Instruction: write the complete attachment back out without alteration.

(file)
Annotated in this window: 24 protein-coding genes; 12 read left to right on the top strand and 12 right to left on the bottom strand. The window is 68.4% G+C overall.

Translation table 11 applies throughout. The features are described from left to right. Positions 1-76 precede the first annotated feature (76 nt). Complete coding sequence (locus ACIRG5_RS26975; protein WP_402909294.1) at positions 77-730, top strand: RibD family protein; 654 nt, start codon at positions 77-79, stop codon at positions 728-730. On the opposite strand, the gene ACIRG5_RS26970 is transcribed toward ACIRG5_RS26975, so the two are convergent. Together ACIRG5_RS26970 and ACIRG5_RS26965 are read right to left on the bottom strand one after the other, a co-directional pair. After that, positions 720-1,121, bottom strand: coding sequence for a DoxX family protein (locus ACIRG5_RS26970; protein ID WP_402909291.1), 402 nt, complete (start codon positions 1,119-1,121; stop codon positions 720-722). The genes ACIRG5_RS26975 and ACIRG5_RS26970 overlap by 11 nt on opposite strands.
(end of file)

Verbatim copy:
Annotated in this window: 24 protein-coding genes; 12 read left to right on the top strand and 12 right to left on the bottom strand. The window is 68.4% G+C overall.

Translation table 11 applies throughout. The features are described from left to right. Positions 1-76 precede the first annotated feature (76 nt). Complete coding sequence (locus ACIRG5_RS26975; protein WP_402909294.1) at positions 77-730, top strand: RibD family protein; 654 nt, start codon at positions 77-79, stop codon at positions 728-730. On the opposite strand, the gene ACIRG5_RS26970 is transcribed toward ACIRG5_RS26975, so the two are convergent. Together ACIRG5_RS26970 and ACIRG5_RS26965 are read right to left on the bottom strand one after the other, a co-directional pair. After that, positions 720-1,121, bottom strand: coding sequence for a DoxX family protein (locus ACIRG5_RS26970; protein ID WP_402909291.1), 402 nt, complete (start codon positions 1,119-1,121; stop codon positions 720-722). The genes ACIRG5_RS26975 and ACIRG5_RS26970 overlap by 11 nt on opposite strands.